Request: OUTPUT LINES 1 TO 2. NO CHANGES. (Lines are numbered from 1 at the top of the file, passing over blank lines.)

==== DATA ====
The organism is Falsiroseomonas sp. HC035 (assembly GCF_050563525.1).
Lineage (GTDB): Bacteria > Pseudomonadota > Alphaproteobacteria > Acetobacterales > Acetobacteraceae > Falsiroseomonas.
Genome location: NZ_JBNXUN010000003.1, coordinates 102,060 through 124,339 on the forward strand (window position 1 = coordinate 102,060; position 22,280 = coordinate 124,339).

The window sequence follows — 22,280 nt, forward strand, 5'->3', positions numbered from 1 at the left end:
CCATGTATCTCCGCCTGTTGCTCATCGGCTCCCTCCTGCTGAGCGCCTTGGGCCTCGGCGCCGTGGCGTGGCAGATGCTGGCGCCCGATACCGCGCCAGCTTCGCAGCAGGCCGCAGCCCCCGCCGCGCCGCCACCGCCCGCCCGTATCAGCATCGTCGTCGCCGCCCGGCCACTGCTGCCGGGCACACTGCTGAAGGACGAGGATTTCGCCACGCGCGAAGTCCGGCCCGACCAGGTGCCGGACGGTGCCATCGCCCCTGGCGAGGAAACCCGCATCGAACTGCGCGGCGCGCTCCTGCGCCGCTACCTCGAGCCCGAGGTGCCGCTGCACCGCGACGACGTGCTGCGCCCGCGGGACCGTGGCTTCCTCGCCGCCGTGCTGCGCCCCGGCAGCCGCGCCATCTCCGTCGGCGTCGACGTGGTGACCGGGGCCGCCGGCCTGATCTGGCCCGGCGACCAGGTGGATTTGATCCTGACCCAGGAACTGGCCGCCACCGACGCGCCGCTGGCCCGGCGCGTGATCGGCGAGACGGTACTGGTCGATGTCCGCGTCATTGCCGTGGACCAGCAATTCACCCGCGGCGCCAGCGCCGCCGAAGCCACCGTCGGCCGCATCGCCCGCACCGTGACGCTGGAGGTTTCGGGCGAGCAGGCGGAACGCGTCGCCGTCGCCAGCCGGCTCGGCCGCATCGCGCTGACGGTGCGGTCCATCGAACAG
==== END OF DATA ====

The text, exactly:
The organism is Falsiroseomonas sp. HC035 (assembly GCF_050563525.1).
Lineage (GTDB): Bacteria > Pseudomonadota > Alphaproteobacteria > Acetobacterales > Acetobacteraceae > Falsiroseomonas.